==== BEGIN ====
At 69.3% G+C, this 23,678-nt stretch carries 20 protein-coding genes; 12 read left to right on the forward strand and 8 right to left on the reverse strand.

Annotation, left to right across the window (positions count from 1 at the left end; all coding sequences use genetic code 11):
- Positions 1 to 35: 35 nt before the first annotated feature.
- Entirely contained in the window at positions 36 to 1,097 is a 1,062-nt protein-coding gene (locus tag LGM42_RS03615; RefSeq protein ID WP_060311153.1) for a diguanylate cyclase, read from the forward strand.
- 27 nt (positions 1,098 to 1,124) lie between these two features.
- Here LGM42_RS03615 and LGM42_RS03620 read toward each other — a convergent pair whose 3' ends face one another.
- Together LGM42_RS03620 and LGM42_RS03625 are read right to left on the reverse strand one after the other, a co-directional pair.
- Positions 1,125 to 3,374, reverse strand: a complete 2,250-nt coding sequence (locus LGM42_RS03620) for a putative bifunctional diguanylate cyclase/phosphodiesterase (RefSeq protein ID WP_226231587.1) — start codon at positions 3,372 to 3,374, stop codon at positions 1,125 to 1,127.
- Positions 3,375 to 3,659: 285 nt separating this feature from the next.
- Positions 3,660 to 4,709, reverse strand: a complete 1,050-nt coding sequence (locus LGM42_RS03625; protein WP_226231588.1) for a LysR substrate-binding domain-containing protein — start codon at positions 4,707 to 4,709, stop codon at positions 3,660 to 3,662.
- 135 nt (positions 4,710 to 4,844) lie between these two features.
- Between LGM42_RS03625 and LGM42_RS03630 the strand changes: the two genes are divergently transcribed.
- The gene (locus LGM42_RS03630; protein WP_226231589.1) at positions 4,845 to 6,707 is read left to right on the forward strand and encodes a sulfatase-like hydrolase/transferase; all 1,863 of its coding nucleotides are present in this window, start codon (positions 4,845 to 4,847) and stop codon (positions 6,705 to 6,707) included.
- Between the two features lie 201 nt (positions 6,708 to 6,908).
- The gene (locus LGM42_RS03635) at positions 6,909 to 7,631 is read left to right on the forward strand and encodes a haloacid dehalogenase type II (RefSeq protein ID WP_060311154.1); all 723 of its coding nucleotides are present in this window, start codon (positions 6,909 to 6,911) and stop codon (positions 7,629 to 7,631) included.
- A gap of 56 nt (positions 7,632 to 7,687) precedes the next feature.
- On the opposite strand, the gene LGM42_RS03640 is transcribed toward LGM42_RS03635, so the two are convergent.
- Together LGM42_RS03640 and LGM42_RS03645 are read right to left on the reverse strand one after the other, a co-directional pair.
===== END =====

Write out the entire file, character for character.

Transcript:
At 69.3% G+C, this 23,678-nt stretch carries 20 protein-coding genes; 12 read left to right on the forward strand and 8 right to left on the reverse strand.

Annotation, left to right across the window (positions count from 1 at the left end; all coding sequences use genetic code 11):
- Positions 1 to 35: 35 nt before the first annotated feature.
- Entirely contained in the window at positions 36 to 1,097 is a 1,062-nt protein-coding gene (locus tag LGM42_RS03615; RefSeq protein ID WP_060311153.1) for a diguanylate cyclase, read from the forward strand.
- 27 nt (positions 1,098 to 1,124) lie between these two features.
- Here LGM42_RS03615 and LGM42_RS03620 read toward each other — a convergent pair whose 3' ends face one another.
- Together LGM42_RS03620 and LGM42_RS03625 are read right to left on the reverse strand one after the other, a co-directional pair.
- Positions 1,125 to 3,374, reverse strand: a complete 2,250-nt coding sequence (locus LGM42_RS03620) for a putative bifunctional diguanylate cyclase/phosphodiesterase (RefSeq protein ID WP_226231587.1) — start codon at positions 3,372 to 3,374, stop codon at positions 1,125 to 1,127.
- Positions 3,375 to 3,659: 285 nt separating this feature from the next.
- Positions 3,660 to 4,709, reverse strand: a complete 1,050-nt coding sequence (locus LGM42_RS03625; protein WP_226231588.1) for a LysR substrate-binding domain-containing protein — start codon at positions 4,707 to 4,709, stop codon at positions 3,660 to 3,662.
- 135 nt (positions 4,710 to 4,844) lie between these two features.
- Between LGM42_RS03625 and LGM42_RS03630 the strand changes: the two genes are divergently transcribed.
- The gene (locus LGM42_RS03630; protein WP_226231589.1) at positions 4,845 to 6,707 is read left to right on the forward strand and encodes a sulfatase-like hydrolase/transferase; all 1,863 of its coding nucleotides are present in this window, start codon (positions 4,845 to 4,847) and stop codon (positions 6,705 to 6,707) included.
- Between the two features lie 201 nt (positions 6,708 to 6,908).
- The gene (locus LGM42_RS03635) at positions 6,909 to 7,631 is read left to right on the forward strand and encodes a haloacid dehalogenase type II (RefSeq protein ID WP_060311154.1); all 723 of its coding nucleotides are present in this window, start codon (positions 6,909 to 6,911) and stop codon (positions 7,629 to 7,631) included.
- A gap of 56 nt (positions 7,632 to 7,687) precedes the next feature.
- On the opposite strand, the gene LGM42_RS03640 is transcribed toward LGM42_RS03635, so the two are convergent.
- Together LGM42_RS03640 and LGM42_RS03645 are read right to left on the reverse strand one after the other, a co-directional pair.